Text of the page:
EU parliament votes to sanction Hungary and Poland in midst of Ukraine war — despite both countries welcoming 1.6 million refugees in a fortnight

AP Photo/Pascal Bastien
By Thomas Brooke
4 Min Read

The European Parliament voted on Thursday morning in favor of imposing sanctions on Hungary and Poland, its two member states that have received the largest number of Ukrainian refugees following the invasion by Russia on Feb. 24.

The EU legislative body supported the call for the European Commission to place immediate sanctions on the two countries by a vote of 478 to 155, despite the humanitarian crisis from the Russo-Ukrainian conflict spilling over into Hungarian and Polish territory.

In a press release published shortly after Thursday’s vote, the European Parliament insisted it was “high time” for the European Commission to start taking steps to protect the EU budget from member states who ignore the bloc’s rule of law.

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EU lawmakers insisted that taxpayers’ money must be protected “against those who undermine the EU’s values.”

In January 2021, the EU introduced the Rule of Law Conditionality Mechanism which provided a tool whereby the Commission could refuse to release EU funds to national governments who they considered to be in breach of the common rule of law.

In essence, it means that if conservative countries dissent against the liberal European mainstream on how to govern — for example, Hungary’s passing of legislation which prohibited LGBT+ propaganda to be taught in schools or rejects mass immigration — the offending country could be refused access to European funds they are entitled to.

Refugees that fled Ukraine from the war arrive at the train station in Zahony, Hungary, Sunday, March 6, 2022. The number of Ukrainians forced from their country increased to 1.5 million and the Kremlin’s rhetoric grew, with Russian President Vladimir Putin warning that Ukrainian statehood is in jeopardy. He likened the West’s sanctions on Russia to “declaring war.” (AP Photo/Darko Vojinovic)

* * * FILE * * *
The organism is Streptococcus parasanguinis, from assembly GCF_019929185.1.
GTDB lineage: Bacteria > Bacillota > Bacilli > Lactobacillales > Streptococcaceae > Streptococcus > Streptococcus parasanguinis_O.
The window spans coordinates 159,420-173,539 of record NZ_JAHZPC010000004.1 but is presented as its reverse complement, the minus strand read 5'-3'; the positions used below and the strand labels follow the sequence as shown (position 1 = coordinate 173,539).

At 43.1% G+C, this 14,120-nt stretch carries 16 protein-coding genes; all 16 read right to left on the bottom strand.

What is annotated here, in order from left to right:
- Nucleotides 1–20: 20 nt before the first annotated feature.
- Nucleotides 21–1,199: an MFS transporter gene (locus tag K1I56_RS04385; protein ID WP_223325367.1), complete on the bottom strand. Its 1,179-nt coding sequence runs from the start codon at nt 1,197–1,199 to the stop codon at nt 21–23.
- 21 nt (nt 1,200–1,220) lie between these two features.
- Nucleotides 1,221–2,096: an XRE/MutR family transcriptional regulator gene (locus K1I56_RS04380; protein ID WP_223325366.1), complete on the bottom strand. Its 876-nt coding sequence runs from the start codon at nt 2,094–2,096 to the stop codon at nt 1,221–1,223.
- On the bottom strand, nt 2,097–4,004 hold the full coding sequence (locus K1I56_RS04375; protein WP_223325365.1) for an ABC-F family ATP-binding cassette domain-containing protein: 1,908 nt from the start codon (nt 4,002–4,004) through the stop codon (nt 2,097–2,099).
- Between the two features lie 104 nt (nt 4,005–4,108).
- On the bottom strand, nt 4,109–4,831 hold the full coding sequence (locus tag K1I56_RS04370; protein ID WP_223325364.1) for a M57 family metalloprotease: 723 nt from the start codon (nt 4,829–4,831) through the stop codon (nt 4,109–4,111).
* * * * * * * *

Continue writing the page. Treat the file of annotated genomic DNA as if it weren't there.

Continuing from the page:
Both Hungary and Poland, under their respective conservative-led governments, challenged the regulation in the European Court of Justice (ECJ), an appeal that was dismissed by the EU’s top court on Feb. 16.

The parliamentary vote means that the European Union has diverted its attention and resources towards sanctioning two of its own members at a time when the wider European continent is in disarray and Russia is seeking to flex its muscles and assert its dominance in Ukraine. It also means that the Hungarian and Polish governments must divert their own time and resources to confronting the hostility from Brussels, as both countries seek to contain the humanitarian crisis that is unfolding on the European Union’s external border and take in hundreds of thousands of refugees.

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Following the Russian invasion of Ukraine, data provided by the UN reveals that Poland and Hungary are the two countries that have processed the most Ukrainian refugees. As of March 8, Poland had welcomed a staggering 1,412,503 refugees, while Hungary was second with 214,160. With the exception of neighboring Slovakia, Moldova and Romania, all other European countries have taken a combined total of 258,844.

It remains uncertain how significant the effect any consequent sanctions would be on public opinion in Hungary as the country prepares to head to the polls on April 3.

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